In our part of the country, we tend to think about our AC bills more than our heating bills—at least for much of the year. So you may be surprised to find that your bills are so high in the winter as well.
Chances are that you’re paying more than you have to on heating, especially if your heating system is over 10-15 years old. If you’re in the market for a new system, or even a new accessory to make heating more efficient and save money over time, we have some suggestions.
High-Efficiency Gas vs. Electric Furnaces
Sometimes, an electric furnace is the best, most cost-effective heating option for a home. However, the cost of using electricity can be quite high in our area, so we often recommend against it for people with access to natural gas.
An electric furnace uses a lot of energy to generate heat via electric resistance. This is an energy intensive process, so even if an electric furnace has a 100% efficiency rating, it could still cost quite a bit to run! A high-efficiency gas furnace has an AFUE rating of about 89% or higher, so we may recommend this route instead—or the options listed in the next section.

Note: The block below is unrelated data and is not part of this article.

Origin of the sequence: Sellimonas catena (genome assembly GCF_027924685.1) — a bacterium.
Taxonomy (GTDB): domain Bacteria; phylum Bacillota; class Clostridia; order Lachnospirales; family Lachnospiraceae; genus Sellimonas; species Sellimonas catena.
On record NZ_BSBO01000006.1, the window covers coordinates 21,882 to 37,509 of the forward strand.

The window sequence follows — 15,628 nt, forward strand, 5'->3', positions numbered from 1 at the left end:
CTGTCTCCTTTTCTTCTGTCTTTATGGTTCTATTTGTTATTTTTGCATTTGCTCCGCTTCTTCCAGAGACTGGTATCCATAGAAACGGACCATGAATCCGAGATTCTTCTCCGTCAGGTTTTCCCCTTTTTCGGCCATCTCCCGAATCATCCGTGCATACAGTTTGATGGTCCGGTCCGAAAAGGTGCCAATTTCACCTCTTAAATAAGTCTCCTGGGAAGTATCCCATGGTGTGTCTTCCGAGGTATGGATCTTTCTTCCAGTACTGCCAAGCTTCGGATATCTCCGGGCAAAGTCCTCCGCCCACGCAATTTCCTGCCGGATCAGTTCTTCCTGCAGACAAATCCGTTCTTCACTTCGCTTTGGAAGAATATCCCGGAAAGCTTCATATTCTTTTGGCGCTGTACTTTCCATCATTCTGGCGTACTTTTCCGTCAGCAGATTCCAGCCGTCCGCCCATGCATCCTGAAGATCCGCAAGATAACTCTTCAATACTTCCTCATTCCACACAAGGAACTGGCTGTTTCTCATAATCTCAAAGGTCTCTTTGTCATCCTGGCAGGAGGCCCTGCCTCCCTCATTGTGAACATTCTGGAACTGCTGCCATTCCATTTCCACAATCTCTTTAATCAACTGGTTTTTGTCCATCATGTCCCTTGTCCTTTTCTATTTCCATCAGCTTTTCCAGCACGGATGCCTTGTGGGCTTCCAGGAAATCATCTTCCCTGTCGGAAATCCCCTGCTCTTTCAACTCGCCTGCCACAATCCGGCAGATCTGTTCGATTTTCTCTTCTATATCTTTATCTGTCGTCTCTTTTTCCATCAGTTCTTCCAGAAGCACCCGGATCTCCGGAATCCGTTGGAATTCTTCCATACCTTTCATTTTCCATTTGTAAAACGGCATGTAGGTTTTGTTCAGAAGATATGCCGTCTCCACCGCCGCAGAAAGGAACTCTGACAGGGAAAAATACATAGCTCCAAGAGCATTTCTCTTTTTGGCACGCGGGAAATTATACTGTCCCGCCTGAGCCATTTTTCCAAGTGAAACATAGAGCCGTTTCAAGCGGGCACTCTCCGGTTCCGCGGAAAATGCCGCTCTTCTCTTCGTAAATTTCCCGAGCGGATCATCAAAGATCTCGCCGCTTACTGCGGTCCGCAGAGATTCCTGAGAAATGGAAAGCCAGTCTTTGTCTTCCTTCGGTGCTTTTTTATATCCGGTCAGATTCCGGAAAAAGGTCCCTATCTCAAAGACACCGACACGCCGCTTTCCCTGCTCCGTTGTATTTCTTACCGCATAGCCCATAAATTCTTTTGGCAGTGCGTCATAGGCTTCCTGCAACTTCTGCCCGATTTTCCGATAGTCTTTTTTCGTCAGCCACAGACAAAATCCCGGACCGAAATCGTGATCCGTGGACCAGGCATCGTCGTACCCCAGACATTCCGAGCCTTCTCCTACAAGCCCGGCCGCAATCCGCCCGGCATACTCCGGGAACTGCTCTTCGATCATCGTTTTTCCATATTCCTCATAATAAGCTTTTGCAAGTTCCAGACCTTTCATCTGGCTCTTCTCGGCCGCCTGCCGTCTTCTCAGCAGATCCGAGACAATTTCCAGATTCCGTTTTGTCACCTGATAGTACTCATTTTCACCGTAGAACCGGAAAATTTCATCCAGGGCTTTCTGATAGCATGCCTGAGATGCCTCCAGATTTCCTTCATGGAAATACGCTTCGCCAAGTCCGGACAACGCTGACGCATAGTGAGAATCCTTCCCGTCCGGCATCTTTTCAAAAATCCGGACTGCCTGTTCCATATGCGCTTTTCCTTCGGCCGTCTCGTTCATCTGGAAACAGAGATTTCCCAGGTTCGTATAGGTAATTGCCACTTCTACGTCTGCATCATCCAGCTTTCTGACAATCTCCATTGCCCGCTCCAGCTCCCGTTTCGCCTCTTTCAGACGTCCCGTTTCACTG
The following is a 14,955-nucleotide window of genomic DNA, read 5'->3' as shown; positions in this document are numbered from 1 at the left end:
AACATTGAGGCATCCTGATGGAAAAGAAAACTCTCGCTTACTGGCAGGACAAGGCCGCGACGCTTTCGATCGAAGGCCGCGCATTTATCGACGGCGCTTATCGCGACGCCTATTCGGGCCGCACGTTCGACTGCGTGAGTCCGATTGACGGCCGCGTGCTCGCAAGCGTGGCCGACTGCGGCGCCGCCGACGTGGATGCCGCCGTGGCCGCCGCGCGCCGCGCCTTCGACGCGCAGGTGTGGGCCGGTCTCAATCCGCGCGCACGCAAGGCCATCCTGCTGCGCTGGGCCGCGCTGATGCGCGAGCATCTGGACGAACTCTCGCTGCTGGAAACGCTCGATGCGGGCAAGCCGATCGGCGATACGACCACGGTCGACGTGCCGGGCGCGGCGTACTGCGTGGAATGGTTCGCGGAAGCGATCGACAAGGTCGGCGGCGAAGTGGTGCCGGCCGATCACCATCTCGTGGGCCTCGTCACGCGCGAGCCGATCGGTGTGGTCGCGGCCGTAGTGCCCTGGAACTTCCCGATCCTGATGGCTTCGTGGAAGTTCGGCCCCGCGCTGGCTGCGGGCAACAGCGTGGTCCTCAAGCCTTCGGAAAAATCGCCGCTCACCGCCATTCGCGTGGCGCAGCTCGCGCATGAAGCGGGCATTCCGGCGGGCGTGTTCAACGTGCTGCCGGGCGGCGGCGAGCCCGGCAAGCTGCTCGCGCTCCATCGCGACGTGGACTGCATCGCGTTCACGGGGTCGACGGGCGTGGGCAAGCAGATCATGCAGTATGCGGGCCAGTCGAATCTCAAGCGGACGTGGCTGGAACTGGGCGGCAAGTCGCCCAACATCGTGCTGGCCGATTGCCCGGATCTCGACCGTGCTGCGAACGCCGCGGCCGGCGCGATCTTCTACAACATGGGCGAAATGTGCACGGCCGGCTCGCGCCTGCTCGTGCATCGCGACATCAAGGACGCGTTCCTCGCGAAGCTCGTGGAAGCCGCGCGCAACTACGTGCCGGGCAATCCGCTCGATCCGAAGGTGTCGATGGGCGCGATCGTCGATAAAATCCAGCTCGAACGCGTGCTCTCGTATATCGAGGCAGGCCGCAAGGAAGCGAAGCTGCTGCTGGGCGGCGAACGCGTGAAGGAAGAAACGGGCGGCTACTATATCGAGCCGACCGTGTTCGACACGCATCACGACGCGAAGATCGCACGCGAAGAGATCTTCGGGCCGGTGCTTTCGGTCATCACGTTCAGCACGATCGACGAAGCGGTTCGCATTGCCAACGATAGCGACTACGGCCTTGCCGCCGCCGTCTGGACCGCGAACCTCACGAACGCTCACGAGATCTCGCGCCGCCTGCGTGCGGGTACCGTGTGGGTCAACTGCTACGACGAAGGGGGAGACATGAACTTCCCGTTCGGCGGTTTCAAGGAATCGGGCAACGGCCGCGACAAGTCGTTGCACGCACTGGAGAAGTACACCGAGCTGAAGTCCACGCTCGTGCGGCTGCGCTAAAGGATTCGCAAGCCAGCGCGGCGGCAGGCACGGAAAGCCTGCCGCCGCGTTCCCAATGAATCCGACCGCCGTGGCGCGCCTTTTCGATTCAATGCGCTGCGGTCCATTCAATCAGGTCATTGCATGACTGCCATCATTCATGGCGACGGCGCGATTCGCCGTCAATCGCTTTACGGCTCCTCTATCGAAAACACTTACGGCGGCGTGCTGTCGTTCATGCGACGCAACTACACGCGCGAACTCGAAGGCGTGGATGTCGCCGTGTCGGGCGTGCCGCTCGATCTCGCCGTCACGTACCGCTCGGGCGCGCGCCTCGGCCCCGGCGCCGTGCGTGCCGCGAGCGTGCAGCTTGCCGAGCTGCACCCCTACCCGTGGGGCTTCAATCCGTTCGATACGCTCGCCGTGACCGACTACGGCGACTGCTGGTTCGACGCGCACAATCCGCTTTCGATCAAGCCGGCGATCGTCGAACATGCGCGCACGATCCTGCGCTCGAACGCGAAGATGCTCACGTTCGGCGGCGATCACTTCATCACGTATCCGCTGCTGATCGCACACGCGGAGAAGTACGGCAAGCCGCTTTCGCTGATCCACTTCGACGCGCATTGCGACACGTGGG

Heat Pumps and Ductless Systems
If electric heating is still the best option for your home, we recommend a heat pump. A heat pump looks (and acts) just like an air conditioner, but it uses refrigeration to heat a home as well! Typically, refrigerant (a chemical blend in the system) only transfers heat out of a home, but in heating mode, a heat pump moves it back in! This is highly efficient, as heat transfer requires less energy than heat generation.
You can have a heat pump even without any air ducts! A ductless system, or ductless mini-split, provides heating and cooling that’s as efficient as central heat pumps. Wall units are mounted around the home and connected to a single outdoor unit, without the need for major renovations.
What if you had a thermostat in each important room of your home? You could shut off the air to some areas and keep it going in others, and save quite a bit! That’s what you get with a zoning system. It’s a large undertaking, and it will involve some renovations, but in the end you get advanced control that allows for energy savings and precision heating and cooling.
Geothermal is the future of heating and cooling. Most air conditioners and heat pumps rely on the unpredictable and ever-changing temperature of the outdoor air for heat exchange, but a geothermal system is different.
The temperature several feet underground stays nearly stable all year-round! With a geothermal system, heat is absorbed from or released into the earth, which is a more reliable way for the heat exchange process in your heat pump to take place. Energy savings of hundreds or even thousands of dollars a year for a household are common!